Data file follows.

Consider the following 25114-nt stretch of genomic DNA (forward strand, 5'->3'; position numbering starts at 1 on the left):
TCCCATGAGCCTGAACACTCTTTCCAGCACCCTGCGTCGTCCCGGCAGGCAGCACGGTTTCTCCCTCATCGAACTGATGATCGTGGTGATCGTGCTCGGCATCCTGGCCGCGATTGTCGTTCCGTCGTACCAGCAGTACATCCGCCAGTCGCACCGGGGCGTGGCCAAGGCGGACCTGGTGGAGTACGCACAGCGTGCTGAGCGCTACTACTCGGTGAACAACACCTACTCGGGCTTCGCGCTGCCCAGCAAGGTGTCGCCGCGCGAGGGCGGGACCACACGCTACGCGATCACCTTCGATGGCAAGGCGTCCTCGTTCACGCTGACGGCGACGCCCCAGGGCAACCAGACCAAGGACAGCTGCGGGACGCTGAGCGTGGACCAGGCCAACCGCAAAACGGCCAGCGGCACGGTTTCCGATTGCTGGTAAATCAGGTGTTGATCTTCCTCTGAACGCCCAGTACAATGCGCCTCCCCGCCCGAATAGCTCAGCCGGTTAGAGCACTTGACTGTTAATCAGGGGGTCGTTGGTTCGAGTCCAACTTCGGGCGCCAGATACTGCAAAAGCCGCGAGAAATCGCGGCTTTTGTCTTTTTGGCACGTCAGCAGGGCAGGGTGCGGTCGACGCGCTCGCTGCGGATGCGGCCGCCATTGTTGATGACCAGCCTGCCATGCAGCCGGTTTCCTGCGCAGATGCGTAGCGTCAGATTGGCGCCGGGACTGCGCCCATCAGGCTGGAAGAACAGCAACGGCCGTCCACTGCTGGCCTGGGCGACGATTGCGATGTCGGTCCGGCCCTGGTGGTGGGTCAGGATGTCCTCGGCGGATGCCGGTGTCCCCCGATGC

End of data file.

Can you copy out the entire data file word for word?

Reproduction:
Consider the following 25114-nt stretch of genomic DNA (forward strand, 5'->3'; position numbering starts at 1 on the left):
TCCCATGAGCCTGAACACTCTTTCCAGCACCCTGCGTCGTCCCGGCAGGCAGCACGGTTTCTCCCTCATCGAACTGATGATCGTGGTGATCGTGCTCGGCATCCTGGCCGCGATTGTCGTTCCGTCGTACCAGCAGTACATCCGCCAGTCGCACCGGGGCGTGGCCAAGGCGGACCTGGTGGAGTACGCACAGCGTGCTGAGCGCTACTACTCGGTGAACAACACCTACTCGGGCTTCGCGCTGCCCAGCAAGGTGTCGCCGCGCGAGGGCGGGACCACACGCTACGCGATCACCTTCGATGGCAAGGCGTCCTCGTTCACGCTGACGGCGACGCCCCAGGGCAACCAGACCAAGGACAGCTGCGGGACGCTGAGCGTGGACCAGGCCAACCGCAAAACGGCCAGCGGCACGGTTTCCGATTGCTGGTAAATCAGGTGTTGATCTTCCTCTGAACGCCCAGTACAATGCGCCTCCCCGCCCGAATAGCTCAGCCGGTTAGAGCACTTGACTGTTAATCAGGGGGTCGTTGGTTCGAGTCCAACTTCGGGCGCCAGATACTGCAAAAGCCGCGAGAAATCGCGGCTTTTGTCTTTTTGGCACGTCAGCAGGGCAGGGTGCGGTCGACGCGCTCGCTGCGGATGCGGCCGCCATTGTTGATGACCAGCCTGCCATGCAGCCGGTTTCCTGCGCAGATGCGTAGCGTCAGATTGGCGCCGGGACTGCGCCCATCAGGCTGGAAGAACAGCAACGGCCGTCCACTGCTGGCCTGGGCGACGATTGCGATGTCGGTCCGGCCCTGGTGGTGGGTCAGGATGTCCTCGGCGGATGCCGGTGTCCCCCGATGC